For clarity, I attach below a concise implementation of the algorithm in Python. I understand that it checks all possible element swaps, but I don't see how that necessarily means that all possible orderings of the elements will be reached, and/or that no ordering will be duplicated.
For example, what if the elements at index 0 and 1 are swapped, then 1 and 2 are swapped? How does the algorithm guarantee this won't result in a duplicate ordering?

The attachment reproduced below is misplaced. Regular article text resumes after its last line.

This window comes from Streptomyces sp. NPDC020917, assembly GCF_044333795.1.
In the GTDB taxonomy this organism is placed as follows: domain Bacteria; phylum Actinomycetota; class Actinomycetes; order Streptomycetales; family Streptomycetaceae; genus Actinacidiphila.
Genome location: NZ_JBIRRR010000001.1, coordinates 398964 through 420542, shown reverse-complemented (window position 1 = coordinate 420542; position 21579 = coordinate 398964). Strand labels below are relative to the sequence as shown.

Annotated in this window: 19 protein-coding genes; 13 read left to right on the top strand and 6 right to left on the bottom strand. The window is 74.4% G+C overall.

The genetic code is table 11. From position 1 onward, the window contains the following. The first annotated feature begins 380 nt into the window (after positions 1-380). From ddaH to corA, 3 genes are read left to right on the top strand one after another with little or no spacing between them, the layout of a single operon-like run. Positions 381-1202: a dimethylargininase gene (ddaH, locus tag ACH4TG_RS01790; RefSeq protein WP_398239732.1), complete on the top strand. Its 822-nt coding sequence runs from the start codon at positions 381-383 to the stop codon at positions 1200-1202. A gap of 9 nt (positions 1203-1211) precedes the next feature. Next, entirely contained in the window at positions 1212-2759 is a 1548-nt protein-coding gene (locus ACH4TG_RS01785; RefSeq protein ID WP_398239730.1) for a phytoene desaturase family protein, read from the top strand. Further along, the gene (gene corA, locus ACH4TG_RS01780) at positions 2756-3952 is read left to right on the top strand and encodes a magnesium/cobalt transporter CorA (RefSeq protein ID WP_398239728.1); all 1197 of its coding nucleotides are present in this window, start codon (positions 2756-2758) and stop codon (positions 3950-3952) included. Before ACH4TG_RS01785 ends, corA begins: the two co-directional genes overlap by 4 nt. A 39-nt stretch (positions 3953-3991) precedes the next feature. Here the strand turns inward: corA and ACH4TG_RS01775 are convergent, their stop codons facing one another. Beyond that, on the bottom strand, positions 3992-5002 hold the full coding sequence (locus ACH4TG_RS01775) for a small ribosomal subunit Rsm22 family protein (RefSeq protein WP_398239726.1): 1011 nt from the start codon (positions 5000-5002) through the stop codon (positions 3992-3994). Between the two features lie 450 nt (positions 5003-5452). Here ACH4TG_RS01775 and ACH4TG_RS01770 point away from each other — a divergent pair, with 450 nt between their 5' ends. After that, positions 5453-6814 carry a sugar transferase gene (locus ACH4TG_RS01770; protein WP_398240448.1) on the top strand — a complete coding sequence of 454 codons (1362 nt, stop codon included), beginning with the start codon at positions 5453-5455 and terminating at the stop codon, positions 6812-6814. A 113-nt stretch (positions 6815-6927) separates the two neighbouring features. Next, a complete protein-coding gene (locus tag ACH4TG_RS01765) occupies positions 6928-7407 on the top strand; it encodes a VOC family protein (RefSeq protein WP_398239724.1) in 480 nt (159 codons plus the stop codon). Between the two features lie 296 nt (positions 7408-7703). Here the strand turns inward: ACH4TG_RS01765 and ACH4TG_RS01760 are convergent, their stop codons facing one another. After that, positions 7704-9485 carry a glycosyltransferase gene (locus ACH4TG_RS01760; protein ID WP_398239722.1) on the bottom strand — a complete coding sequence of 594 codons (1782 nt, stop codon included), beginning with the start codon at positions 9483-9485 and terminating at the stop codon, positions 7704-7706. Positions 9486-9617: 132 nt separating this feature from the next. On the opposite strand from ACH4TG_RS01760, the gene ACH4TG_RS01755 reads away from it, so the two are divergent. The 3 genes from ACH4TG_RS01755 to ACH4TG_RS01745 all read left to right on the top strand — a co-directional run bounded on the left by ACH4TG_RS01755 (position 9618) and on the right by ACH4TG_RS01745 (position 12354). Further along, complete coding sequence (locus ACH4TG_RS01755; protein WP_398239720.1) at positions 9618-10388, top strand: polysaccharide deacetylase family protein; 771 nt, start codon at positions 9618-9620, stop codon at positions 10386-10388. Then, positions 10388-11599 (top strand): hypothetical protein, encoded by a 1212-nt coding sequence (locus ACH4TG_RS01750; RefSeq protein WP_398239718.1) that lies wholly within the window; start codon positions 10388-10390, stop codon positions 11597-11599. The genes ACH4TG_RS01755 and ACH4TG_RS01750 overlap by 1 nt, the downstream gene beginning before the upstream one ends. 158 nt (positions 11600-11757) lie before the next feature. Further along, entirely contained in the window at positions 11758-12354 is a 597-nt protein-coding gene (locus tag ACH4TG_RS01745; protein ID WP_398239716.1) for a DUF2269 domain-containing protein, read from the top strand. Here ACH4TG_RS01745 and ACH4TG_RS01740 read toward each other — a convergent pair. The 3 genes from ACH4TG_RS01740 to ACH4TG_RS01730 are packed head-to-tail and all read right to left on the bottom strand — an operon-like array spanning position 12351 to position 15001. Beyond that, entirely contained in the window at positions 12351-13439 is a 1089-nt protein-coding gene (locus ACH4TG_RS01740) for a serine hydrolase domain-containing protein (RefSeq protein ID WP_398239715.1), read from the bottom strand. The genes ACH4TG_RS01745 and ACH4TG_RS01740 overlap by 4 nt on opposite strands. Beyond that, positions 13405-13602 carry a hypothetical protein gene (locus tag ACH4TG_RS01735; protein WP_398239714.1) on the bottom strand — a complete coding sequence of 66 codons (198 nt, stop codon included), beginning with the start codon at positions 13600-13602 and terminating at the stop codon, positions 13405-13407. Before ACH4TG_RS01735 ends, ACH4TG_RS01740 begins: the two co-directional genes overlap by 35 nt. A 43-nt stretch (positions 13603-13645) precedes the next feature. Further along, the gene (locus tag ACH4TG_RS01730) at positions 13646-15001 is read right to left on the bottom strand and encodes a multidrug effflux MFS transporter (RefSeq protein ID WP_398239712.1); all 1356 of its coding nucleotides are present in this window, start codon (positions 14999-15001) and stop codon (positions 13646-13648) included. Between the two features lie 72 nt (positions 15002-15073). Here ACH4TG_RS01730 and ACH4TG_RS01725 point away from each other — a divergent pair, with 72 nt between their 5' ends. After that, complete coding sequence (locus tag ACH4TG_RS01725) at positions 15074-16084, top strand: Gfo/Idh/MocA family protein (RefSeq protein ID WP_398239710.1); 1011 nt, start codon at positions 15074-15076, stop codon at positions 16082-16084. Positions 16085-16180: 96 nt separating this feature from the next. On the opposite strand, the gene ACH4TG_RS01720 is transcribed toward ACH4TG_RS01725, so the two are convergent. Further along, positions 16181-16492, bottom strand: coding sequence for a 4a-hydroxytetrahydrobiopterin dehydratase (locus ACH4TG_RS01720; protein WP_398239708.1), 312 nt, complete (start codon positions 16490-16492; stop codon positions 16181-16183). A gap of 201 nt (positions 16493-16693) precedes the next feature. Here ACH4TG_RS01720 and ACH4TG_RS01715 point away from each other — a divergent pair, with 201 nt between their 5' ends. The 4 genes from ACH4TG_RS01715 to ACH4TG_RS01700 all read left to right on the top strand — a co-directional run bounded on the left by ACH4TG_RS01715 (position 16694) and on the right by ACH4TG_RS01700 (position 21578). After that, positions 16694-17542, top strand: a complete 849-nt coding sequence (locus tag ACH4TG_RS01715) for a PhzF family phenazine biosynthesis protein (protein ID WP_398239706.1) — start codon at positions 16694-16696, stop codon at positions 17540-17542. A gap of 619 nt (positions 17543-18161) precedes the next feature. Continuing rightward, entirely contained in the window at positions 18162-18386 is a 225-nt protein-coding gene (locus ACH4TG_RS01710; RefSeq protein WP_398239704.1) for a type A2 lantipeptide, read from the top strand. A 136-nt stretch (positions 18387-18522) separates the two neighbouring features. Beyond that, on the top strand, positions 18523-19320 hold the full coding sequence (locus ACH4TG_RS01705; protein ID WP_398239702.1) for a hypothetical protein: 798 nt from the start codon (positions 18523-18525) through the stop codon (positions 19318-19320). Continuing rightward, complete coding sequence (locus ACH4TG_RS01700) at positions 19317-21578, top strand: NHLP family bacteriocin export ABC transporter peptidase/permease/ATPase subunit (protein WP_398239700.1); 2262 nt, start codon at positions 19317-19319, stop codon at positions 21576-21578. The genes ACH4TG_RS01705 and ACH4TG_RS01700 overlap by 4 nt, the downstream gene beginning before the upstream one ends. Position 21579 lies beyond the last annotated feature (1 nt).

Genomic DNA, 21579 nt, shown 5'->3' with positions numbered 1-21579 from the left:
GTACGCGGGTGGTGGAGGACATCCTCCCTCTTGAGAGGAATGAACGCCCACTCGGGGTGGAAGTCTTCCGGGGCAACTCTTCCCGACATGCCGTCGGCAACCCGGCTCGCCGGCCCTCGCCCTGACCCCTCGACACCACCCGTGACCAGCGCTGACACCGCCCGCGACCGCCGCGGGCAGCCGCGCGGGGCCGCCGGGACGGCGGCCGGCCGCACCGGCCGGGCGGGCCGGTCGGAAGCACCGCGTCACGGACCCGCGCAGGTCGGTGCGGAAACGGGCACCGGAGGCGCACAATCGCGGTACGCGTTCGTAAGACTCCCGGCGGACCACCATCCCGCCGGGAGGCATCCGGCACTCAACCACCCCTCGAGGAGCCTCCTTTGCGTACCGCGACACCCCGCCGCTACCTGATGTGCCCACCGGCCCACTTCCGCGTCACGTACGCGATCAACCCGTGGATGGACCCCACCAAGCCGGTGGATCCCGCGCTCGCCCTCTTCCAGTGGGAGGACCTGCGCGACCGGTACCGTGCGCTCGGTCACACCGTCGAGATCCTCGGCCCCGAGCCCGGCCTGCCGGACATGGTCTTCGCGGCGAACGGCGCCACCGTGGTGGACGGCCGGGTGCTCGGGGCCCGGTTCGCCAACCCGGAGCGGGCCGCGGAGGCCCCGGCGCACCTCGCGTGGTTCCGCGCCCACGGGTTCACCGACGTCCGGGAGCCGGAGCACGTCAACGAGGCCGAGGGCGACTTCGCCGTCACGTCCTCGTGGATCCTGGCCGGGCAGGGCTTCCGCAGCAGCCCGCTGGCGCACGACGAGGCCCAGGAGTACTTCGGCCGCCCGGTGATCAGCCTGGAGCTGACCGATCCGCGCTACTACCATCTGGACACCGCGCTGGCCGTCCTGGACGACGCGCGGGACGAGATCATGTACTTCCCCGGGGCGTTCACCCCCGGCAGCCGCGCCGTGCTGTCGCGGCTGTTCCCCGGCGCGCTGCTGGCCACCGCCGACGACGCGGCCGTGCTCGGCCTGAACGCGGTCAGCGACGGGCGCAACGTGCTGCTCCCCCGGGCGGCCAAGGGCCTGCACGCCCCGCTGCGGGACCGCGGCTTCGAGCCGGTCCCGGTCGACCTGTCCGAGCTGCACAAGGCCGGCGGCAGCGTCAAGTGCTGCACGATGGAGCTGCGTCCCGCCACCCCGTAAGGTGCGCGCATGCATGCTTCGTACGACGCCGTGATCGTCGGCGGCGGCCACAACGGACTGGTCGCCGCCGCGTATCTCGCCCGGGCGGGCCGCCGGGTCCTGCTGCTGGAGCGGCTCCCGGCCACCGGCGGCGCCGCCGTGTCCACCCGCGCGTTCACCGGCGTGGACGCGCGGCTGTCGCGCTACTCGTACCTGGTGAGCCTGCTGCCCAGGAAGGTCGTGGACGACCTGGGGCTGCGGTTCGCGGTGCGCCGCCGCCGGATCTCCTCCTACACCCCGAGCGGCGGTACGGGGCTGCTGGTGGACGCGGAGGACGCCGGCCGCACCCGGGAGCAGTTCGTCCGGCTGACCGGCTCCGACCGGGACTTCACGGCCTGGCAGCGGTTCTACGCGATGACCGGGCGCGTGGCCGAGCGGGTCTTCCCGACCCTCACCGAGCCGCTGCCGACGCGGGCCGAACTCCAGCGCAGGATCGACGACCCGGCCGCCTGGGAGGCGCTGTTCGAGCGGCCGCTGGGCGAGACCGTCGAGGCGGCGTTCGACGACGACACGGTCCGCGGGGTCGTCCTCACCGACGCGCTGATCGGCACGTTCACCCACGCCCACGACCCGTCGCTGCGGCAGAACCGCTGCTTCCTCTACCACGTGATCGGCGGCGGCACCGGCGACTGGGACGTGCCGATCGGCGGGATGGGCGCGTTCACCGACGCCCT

P =  def permute(l, n=0): if n == len(l): return P.append(list(l)) for i in xrange(n, len(l)): l[i], l[n] = l[n], l[i] permute(l, n+1) l[i], l[n] = l[n], l[i]
permuteonly affect areas to the right of the most recently swapped symbol. If the original list doesn't contain duplicates, this cannot produce a duplicate ordering. If the original list does contain duplicates, this algorithm clearly generates them. If Python doesn't show the duplicates, it's because the code is not what you present. $\endgroup$